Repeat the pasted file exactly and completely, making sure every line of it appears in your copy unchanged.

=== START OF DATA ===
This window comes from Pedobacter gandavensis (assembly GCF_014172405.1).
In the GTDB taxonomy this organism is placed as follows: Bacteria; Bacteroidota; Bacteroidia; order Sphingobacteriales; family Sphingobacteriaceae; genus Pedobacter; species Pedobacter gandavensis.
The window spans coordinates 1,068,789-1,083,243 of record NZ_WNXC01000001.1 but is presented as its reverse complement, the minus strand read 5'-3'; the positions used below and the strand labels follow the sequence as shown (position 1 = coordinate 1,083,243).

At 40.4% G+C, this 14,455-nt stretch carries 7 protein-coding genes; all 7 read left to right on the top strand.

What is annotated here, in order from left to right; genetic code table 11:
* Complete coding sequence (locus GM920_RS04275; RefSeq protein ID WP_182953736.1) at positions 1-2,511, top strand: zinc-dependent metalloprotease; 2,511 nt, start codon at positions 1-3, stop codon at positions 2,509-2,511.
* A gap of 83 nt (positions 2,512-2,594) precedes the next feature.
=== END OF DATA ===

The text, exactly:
This window comes from Pedobacter gandavensis (assembly GCF_014172405.1).
In the GTDB taxonomy this organism is placed as follows: Bacteria; Bacteroidota; Bacteroidia; order Sphingobacteriales; family Sphingobacteriaceae; genus Pedobacter; species Pedobacter gandavensis.
The window spans coordinates 1,068,789-1,083,243 of record NZ_WNXC01000001.1 but is presented as its reverse complement, the minus strand read 5'-3'; the positions used below and the strand labels follow the sequence as shown (position 1 = coordinate 1,083,243).

At 40.4% G+C, this 14,455-nt stretch carries 7 protein-coding genes; all 7 read left to right on the top strand.

What is annotated here, in order from left to right; genetic code table 11:
* Complete coding sequence (locus GM920_RS04275; RefSeq protein ID WP_182953736.1) at positions 1-2,511, top strand: zinc-dependent metalloprotease; 2,511 nt, start codon at positions 1-3, stop codon at positions 2,509-2,511.
* A gap of 83 nt (positions 2,512-2,594) precedes the next feature.